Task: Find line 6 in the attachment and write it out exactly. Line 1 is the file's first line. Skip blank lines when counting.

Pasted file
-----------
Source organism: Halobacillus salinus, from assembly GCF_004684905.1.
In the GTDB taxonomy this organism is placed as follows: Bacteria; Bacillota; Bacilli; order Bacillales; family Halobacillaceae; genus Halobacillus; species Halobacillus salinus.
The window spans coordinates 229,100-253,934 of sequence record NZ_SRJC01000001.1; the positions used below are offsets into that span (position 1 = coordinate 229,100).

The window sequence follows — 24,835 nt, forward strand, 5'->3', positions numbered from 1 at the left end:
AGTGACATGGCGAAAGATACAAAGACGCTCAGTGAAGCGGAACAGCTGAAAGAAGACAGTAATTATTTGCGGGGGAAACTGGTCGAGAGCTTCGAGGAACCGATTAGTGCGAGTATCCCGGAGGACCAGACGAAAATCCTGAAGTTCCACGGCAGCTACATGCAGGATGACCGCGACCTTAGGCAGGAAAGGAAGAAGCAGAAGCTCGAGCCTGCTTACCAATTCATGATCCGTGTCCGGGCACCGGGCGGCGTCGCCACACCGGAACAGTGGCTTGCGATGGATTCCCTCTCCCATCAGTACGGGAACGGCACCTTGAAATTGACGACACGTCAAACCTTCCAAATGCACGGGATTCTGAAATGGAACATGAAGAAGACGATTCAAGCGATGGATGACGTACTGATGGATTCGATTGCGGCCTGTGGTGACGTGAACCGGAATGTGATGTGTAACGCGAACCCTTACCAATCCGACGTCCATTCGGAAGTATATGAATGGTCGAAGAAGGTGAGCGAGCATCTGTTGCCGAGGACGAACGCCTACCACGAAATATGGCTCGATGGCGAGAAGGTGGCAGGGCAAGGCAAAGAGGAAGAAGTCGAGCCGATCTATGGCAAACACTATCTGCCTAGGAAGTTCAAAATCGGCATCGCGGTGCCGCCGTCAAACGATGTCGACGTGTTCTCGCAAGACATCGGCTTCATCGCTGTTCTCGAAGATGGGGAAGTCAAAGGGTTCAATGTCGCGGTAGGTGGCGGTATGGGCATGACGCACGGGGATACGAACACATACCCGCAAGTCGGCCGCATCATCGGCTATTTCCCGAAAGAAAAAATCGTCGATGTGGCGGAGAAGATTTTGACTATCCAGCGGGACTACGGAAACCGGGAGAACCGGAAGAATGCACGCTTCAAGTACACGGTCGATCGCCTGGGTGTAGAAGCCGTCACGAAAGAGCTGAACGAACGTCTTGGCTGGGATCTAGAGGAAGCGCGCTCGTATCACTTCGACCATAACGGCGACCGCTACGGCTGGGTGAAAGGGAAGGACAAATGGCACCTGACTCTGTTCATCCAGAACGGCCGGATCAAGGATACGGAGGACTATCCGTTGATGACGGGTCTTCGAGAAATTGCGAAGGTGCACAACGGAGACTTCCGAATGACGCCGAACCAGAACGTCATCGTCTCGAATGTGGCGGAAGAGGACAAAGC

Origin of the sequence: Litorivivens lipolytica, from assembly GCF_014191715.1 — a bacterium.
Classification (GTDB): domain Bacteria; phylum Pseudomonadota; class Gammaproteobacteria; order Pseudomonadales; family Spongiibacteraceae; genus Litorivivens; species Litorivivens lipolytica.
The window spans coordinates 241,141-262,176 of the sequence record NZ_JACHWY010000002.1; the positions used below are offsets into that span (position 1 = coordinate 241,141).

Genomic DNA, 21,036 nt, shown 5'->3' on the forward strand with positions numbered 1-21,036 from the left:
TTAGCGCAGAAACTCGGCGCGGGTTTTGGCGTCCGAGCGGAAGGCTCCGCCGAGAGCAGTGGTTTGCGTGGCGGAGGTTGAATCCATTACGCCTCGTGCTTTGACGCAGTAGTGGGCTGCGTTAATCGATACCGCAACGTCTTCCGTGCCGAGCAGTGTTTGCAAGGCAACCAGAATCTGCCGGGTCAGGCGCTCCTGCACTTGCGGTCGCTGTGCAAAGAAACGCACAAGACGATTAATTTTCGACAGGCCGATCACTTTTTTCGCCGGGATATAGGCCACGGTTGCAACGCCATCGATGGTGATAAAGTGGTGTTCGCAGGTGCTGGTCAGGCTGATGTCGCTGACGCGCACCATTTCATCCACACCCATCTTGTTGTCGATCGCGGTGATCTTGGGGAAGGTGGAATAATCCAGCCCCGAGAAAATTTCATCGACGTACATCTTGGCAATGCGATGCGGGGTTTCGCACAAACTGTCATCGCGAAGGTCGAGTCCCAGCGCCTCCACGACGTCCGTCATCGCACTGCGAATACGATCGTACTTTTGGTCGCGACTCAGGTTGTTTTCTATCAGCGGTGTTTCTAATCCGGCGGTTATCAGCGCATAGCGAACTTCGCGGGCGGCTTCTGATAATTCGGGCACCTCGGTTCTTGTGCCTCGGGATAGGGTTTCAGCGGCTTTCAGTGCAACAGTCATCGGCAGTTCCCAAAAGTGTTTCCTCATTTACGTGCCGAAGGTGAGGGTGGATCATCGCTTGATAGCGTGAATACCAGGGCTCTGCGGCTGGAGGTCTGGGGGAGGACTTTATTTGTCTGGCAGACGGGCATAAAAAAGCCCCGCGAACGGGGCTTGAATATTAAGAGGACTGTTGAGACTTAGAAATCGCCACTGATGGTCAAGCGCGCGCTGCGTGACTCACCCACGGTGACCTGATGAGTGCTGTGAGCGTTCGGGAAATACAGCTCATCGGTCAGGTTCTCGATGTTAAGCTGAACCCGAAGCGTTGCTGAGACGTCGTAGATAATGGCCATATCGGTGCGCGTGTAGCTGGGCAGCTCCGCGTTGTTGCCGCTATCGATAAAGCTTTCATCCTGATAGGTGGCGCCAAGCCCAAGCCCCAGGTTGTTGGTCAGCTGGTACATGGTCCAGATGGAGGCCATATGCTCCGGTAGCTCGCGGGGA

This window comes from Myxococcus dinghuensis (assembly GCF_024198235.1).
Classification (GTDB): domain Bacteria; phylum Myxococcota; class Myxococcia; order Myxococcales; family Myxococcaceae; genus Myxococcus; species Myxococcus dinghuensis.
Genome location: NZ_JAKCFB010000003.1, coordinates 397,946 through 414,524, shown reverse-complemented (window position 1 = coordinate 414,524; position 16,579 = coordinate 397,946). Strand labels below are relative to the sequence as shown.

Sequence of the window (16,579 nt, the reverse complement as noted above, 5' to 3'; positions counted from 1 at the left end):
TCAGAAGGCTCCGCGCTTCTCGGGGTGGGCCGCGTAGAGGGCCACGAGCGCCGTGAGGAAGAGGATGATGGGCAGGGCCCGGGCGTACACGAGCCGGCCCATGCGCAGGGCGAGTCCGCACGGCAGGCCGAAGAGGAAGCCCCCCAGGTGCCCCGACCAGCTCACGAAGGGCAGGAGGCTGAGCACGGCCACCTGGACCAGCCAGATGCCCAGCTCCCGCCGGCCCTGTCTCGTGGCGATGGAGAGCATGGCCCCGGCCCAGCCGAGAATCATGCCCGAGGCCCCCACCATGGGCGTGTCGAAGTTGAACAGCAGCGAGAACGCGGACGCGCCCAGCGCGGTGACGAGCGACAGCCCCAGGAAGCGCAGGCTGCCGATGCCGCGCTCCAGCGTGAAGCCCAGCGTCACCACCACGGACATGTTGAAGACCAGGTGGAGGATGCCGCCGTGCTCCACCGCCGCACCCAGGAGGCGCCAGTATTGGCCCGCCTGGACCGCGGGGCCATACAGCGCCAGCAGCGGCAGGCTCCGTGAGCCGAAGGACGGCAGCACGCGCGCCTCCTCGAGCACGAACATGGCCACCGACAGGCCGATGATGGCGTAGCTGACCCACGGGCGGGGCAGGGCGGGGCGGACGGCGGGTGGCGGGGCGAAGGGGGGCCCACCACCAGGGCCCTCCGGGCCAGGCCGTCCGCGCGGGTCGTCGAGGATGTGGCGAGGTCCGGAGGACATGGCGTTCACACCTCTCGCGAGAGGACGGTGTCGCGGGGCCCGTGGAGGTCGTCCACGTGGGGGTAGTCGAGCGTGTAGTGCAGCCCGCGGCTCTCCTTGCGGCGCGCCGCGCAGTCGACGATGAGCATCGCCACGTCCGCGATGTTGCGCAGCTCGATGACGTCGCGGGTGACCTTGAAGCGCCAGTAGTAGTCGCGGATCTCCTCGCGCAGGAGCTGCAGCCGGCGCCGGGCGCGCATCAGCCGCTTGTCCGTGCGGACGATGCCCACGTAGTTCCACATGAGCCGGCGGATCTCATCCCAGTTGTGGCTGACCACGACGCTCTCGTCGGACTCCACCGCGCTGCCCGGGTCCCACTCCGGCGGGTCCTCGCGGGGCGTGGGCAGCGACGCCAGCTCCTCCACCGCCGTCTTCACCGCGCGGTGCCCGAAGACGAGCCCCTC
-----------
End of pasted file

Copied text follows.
Origin of the sequence: Litorivivens lipolytica, from assembly GCF_014191715.1 — a bacterium.